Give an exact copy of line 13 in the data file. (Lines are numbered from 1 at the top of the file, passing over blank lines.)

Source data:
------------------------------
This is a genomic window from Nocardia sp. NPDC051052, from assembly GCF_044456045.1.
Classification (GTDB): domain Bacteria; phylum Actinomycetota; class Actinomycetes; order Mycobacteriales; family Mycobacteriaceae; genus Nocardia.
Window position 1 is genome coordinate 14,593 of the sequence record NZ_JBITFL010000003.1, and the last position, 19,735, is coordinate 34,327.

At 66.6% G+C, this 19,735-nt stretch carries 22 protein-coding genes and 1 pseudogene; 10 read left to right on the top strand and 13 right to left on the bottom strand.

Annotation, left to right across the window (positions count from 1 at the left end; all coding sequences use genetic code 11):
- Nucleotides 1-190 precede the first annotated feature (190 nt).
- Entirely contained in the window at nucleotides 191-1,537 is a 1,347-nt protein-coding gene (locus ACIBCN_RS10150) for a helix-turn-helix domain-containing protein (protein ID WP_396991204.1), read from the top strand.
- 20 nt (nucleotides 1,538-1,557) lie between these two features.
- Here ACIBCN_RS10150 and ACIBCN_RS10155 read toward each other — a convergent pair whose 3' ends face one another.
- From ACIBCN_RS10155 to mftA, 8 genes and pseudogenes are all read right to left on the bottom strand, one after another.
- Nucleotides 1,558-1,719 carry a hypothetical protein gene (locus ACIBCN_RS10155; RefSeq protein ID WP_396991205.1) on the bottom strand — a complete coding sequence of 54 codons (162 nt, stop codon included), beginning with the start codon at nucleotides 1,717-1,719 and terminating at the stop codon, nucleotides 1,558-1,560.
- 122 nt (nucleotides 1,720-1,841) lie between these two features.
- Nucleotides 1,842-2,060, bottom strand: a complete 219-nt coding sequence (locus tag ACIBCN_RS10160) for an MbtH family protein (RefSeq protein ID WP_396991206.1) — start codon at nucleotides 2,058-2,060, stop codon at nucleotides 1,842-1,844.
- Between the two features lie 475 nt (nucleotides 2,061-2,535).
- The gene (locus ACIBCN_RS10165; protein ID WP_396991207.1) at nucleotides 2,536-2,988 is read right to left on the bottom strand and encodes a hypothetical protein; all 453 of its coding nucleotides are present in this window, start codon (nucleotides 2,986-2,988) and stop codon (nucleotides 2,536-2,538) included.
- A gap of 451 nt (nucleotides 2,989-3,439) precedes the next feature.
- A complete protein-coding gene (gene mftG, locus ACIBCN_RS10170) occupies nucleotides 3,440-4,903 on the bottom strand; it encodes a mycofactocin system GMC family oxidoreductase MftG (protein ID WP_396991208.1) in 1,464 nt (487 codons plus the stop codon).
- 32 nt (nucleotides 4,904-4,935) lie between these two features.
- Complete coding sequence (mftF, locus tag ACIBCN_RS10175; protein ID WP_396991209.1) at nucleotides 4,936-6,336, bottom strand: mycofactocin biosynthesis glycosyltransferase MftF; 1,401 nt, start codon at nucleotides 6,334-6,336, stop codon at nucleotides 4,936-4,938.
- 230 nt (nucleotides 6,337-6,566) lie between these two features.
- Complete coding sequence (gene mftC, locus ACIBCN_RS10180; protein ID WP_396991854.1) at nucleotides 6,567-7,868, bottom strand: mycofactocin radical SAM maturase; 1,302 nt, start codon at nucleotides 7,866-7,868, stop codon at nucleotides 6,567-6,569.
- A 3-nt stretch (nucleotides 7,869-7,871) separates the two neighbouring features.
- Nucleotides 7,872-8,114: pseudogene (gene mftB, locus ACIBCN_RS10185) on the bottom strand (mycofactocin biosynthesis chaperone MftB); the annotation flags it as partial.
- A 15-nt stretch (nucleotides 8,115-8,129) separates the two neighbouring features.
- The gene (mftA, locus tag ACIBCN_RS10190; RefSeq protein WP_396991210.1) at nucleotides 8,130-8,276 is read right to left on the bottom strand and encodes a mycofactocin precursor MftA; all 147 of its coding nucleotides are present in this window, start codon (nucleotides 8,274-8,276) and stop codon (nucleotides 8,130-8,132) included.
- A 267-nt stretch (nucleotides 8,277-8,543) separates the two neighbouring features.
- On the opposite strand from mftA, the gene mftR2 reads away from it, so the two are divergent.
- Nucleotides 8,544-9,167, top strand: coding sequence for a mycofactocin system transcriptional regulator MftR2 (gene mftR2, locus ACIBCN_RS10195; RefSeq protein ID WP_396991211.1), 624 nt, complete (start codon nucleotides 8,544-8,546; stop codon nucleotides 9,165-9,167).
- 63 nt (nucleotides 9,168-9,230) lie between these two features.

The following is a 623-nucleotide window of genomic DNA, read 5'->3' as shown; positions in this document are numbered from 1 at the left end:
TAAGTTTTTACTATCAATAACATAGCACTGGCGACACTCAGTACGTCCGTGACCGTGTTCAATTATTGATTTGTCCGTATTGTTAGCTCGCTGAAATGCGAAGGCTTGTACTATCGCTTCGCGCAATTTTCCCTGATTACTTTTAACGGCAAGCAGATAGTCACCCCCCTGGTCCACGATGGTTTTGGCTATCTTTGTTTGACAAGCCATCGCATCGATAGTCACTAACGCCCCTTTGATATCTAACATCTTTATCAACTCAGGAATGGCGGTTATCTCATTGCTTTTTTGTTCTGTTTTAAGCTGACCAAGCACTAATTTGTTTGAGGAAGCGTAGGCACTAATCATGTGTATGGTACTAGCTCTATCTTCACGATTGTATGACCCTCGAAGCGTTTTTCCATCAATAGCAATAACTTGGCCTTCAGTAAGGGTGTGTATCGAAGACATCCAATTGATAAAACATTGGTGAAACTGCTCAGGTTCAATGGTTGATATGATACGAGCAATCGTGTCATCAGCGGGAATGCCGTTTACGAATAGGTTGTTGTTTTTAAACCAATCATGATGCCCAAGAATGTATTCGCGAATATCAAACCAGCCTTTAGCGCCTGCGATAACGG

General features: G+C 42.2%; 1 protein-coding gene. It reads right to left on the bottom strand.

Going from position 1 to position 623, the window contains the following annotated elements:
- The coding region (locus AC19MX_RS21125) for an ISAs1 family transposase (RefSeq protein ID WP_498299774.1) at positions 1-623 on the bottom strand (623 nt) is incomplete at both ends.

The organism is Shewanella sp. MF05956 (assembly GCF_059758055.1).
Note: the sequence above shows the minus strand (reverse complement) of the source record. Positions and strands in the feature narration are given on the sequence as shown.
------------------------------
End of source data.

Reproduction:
- Nucleotides 1,842-2,060, bottom strand: a complete 219-nt coding sequence (locus tag ACIBCN_RS10160) for an MbtH family protein (RefSeq protein ID WP_396991206.1) — start codon at nucleotides 2,058-2,060, stop codon at nucleotides 1,842-1,844.